The MLMT has a simple and powerful goal: To improve management skills so that public primary healthcare facilities can provide better services. With 170 million people, Nigeria is the most populous country in Africa. Health outcomes in the country are improving, particularly with increased emphasis on strengthening primary healthcare services; from 1990 to 2009–2010, life expectancy increased from 48 years to 54 years, while infant mortality during the first year of life decreased from 126 to 88 per 1,000 births. Despite these gains, Nigeria has a long way to go to reach its Millennium Development Goals. The initial problem-solving exercise suggested that participants had opportunities improve their management skills and, in turn, help their facilities improve healthcare.
The World Bank’s 1999 report, Better Health for Africa (2), suggested that achieving better health is often constrained by poor management of health services. Limited but growing evidence from the gray literature of on-site reports and a small body of academic studies is beginning to document health management education programs (3–13). Reports suggest that most management education for health facility workers in low- and middle-income countries involves short courses. In parallel, there is growing interest in longer programs that are beginning to be developed at business and public health schools in Kenya, South Africa, Uganda, and elsewhere, sometimes with initial assistance from foreign universities. The MLMT program, sponsored by the NPHCDA, was designed to provide extended management education for middle-level managers in government-run healthcare facilities in Nigeria.
The NPHCDA is a parastatal agency linked to Nigeria’s Federal Ministry of Health, supporting more than 1,000 primary healthcare facilities (http://nphcda.org/index.php/history). The NPHCDA manages programs for vaccination, midwifery training, and other services (14). The agency views management training as a critical complement to its clinical services.
The MLMT was initiated by the CEO of the NPHCDA, Dr. Muhammad Pate (Dr. Pate later served as Minister for State for Health in Nigeria), together with agency staff members under the leadership of Dr. David Malgwi. Planning for the MLMT by staff members of the NPHCDA and faculty from a Duke University in the U.S., where Dr. Pate earned an MBA degree, began in 2009. The Health Sector Management program at Duke University’s Fuqua School of Business provided technical assistance for the inaugural MLMT.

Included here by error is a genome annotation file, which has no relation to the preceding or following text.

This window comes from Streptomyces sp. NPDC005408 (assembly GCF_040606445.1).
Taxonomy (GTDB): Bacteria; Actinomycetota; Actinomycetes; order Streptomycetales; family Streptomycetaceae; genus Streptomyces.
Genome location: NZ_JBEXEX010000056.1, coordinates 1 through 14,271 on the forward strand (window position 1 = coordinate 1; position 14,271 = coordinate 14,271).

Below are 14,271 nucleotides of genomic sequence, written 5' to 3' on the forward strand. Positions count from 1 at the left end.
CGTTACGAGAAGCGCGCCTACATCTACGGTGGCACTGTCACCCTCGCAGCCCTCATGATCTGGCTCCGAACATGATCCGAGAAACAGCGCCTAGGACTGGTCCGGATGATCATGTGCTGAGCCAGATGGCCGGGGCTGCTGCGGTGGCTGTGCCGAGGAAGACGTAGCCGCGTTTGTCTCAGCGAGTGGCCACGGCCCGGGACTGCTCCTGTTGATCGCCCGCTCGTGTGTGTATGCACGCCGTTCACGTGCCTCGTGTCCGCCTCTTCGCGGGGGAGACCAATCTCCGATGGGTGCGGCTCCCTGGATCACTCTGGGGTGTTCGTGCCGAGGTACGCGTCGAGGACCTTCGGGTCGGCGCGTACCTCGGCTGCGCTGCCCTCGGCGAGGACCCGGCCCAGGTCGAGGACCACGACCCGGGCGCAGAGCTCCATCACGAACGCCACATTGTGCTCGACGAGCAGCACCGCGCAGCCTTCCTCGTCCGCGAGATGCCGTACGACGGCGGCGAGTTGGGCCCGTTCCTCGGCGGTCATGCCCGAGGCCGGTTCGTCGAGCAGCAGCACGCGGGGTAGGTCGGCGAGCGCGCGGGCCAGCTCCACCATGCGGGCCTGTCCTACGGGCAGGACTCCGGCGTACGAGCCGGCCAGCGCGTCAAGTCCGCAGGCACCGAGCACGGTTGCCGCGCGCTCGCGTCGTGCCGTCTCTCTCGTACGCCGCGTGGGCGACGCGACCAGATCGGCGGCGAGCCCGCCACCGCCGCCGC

Format and Participants
The MLMT teaches basic skills of general management and health policy, based on an approach of “contextualization in the classroom.” The format combines skills and experience of “content experts” who have knowledge of general management and health policy issues, together with “context experts” with relevant health sector experience.
The MLMT curriculum covered principles in twelve topics. The topics included epidemiology/statistics, leadership, financial management, communications, strategic planning, health economics, national healthcare policies, supply chain and logistics, quality of care, computer skills, and information systems. These topics encompass key elements of leadership and analysis.
Faculty from local institutions with experience teaching relevant concepts served as what the program referred to as content experts. These institutions included business and public health schools, plus Nigeria’s Center for Management Development. The faculty members were recruited via contacts of the NPHCDA.